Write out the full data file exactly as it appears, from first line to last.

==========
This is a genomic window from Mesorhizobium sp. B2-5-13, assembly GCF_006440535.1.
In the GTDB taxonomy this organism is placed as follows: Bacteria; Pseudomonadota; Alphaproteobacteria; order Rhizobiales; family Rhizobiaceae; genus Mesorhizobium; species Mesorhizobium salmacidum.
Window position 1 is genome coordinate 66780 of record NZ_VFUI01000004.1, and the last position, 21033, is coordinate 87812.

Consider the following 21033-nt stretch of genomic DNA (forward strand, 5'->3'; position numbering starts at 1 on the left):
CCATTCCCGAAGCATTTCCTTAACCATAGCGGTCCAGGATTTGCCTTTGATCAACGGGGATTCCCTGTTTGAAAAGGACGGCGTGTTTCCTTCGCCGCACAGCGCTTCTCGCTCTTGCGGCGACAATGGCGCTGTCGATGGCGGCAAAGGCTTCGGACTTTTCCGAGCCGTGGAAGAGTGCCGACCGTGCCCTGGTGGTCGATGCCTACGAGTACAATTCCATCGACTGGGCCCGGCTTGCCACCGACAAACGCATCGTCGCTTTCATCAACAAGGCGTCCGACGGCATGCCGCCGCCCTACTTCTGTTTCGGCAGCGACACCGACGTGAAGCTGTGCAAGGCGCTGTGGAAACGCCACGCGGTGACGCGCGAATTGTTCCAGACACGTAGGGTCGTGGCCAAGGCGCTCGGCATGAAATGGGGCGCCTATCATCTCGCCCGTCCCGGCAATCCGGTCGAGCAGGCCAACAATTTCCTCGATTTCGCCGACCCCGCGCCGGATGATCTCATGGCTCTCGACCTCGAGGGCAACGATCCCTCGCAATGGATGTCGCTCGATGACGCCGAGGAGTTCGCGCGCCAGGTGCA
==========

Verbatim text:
This is a genomic window from Mesorhizobium sp. B2-5-13, assembly GCF_006440535.1.
In the GTDB taxonomy this organism is placed as follows: Bacteria; Pseudomonadota; Alphaproteobacteria; order Rhizobiales; family Rhizobiaceae; genus Mesorhizobium; species Mesorhizobium salmacidum.
Window position 1 is genome coordinate 66780 of record NZ_VFUI01000004.1, and the last position, 21033, is coordinate 87812.

Consider the following 21033-nt stretch of genomic DNA (forward strand, 5'->3'; position numbering starts at 1 on the left):
CCATTCCCGAAGCATTTCCTTAACCATAGCGGTCCAGGATTTGCCTTTGATCAACGGGGATTCCCTGTTTGAAAAGGACGGCGTGTTTCCTTCGCCGCACAGCGCTTCTCGCTCTTGCGGCGACAATGGCGCTGTCGATGGCGGCAAAGGCTTCGGACTTTTCCGAGCCGTGGAAGAGTGCCGACCGTGCCCTGGTGGTCGATGCCTACGAGTACAATTCCATCGACTGGGCCCGGCTTGCCACCGACAAACGCATCGTCGCTTTCATCAACAAGGCGTCCGACGGCATGCCGCCGCCCTACTTCTGTTTCGGCAGCGACACCGACGTGAAGCTGTGCAAGGCGCTGTGGAAACGCCACGCGGTGACGCGCGAATTGTTCCAGACACGTAGGGTCGTGGCCAAGGCGCTCGGCATGAAATGGGGCGCCTATCATCTCGCCCGTCCCGGCAATCCGGTCGAGCAGGCCAACAATTTCCTCGATTTCGCCGACCCCGCGCCGGATGATCTCATGGCTCTCGACCTCGAGGGCAACGATCCCTCGCAATGGATGTCGCTCGATGACGCCGAGGAGTTCGCGCGCCAGGTGCA